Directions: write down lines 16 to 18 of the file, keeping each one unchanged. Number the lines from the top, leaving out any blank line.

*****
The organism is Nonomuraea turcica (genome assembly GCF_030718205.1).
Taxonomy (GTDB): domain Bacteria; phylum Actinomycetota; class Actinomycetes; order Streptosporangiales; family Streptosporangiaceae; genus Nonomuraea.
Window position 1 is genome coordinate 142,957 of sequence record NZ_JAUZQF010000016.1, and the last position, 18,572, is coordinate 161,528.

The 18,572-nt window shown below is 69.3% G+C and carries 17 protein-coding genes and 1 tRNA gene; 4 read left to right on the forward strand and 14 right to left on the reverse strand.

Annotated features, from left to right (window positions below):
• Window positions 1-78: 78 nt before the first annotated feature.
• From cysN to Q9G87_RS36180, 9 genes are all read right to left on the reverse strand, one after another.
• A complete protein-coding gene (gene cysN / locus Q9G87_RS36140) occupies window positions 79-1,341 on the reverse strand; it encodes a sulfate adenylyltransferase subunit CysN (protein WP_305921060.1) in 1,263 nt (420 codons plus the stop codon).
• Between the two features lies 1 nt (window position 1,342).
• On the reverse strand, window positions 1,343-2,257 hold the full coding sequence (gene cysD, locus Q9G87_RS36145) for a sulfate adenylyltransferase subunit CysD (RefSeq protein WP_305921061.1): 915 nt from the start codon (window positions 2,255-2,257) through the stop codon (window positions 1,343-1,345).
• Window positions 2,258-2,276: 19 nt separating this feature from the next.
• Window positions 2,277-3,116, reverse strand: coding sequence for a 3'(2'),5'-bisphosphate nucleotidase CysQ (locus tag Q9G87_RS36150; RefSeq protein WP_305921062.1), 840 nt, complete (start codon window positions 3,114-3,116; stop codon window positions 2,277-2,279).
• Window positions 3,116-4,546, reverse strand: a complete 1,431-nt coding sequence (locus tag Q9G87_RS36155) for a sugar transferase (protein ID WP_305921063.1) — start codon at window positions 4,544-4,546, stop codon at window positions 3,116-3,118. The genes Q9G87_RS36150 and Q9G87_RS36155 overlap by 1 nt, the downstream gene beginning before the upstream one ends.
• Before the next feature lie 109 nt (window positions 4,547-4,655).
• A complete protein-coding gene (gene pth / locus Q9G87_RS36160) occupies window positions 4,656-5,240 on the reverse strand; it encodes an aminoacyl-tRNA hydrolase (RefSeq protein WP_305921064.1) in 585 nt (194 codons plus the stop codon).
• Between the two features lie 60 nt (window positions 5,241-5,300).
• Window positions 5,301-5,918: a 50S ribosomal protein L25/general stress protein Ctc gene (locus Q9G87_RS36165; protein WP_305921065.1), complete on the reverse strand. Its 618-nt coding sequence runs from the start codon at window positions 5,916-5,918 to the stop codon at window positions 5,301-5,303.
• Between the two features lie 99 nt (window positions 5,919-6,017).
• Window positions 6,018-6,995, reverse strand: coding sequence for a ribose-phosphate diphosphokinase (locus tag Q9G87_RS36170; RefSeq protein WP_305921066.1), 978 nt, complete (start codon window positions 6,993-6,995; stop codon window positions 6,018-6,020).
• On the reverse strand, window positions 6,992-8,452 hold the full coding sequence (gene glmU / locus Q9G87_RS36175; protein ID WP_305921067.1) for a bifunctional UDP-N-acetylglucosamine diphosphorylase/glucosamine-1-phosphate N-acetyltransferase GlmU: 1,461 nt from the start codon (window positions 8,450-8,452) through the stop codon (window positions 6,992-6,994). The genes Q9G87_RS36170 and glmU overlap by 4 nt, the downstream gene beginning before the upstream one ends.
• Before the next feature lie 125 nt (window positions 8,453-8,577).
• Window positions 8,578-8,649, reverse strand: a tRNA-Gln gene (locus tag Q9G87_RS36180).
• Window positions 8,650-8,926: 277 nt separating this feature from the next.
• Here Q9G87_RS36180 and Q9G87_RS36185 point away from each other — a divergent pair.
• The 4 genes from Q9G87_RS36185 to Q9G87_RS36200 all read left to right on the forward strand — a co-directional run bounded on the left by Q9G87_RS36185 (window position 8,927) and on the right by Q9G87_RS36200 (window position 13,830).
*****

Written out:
• Between the two features lie 60 nt (window positions 5,241-5,300).
• Window positions 5,301-5,918: a 50S ribosomal protein L25/general stress protein Ctc gene (locus Q9G87_RS36165; protein WP_305921065.1), complete on the reverse strand. Its 618-nt coding sequence runs from the start codon at window positions 5,916-5,918 to the stop codon at window positions 5,301-5,303.
• Between the two features lie 99 nt (window positions 5,919-6,017).